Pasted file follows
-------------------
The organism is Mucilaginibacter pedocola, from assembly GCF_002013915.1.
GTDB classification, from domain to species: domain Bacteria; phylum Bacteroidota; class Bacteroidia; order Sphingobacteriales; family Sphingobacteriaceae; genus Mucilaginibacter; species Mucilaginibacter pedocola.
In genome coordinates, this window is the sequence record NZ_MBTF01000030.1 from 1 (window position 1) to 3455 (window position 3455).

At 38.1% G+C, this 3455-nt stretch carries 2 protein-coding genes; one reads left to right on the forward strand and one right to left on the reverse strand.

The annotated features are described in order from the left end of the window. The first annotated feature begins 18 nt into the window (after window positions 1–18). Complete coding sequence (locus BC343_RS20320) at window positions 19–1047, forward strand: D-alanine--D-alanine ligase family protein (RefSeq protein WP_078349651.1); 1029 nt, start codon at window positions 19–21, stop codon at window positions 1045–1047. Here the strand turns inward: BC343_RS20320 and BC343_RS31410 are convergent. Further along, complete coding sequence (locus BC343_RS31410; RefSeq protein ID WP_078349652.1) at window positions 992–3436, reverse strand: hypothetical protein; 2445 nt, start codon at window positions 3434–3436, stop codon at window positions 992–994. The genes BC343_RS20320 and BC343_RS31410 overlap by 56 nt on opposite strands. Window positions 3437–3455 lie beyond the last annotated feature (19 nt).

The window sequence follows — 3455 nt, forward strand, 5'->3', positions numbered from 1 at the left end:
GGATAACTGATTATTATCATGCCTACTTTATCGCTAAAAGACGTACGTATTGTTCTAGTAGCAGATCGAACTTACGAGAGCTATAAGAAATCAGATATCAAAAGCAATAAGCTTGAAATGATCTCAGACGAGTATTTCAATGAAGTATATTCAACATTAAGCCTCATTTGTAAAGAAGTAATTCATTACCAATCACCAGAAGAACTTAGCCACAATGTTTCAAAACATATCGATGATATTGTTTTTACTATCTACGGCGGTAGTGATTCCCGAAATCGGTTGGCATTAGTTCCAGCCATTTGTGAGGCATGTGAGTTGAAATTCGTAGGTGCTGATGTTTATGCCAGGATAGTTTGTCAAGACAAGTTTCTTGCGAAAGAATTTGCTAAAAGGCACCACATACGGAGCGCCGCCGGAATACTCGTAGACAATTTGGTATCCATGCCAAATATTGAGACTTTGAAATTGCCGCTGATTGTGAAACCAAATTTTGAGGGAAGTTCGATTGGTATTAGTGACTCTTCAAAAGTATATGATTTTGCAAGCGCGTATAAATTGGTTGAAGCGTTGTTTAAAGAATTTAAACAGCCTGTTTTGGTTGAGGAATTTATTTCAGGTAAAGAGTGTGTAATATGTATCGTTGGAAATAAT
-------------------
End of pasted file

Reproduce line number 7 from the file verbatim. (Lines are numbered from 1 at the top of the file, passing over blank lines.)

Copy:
GGATAACTGATTATTATCATGCCTACTTTATCGCTAAAAGACGTACGTATTGTTCTAGTAGCAGATCGAACTTACGAGAGCTATAAGAAATCAGATATCAAAAGCAATAAGCTTGAAATGATCTCAGACGAGTATTTCAATGAAGTATATTCAACATTAAGCCTCATTTGTAAAGAAGTAATTCATTACCAATCACCAGAAGAACTTAGCCACAATGTTTCAAAACATATCGATGATATTGTTTTTACTATCTACGGCGGTAGTGATTCCCGAAATCGGTTGGCATTAGTTCCAGCCATTTGTGAGGCATGTGAGTTGAAATTCGTAGGTGCTGATGTTTATGCCAGGATAGTTTGTCAAGACAAGTTTCTTGCGAAAGAATTTGCTAAAAGGCACCACATACGGAGCGCCGCCGGAATACTCGTAGACAATTTGGTATCCATGCCAAATATTGAGACTTTGAAATTGCCGCTGATTGTGAAACCAAATTTTGAGGGAAGTTCGATTGGTATTAGTGACTCTTCAAAAGTATATGATTTTGCAAGCGCGTATAAATTGGTTGAAGCGTTGTTTAAAGAATTTAAACAGCCTGTTTTGGTTGAGGAATTTATTTCAGGTAAAGAGTGTGTAATATGTATCGTTGGAAATAAT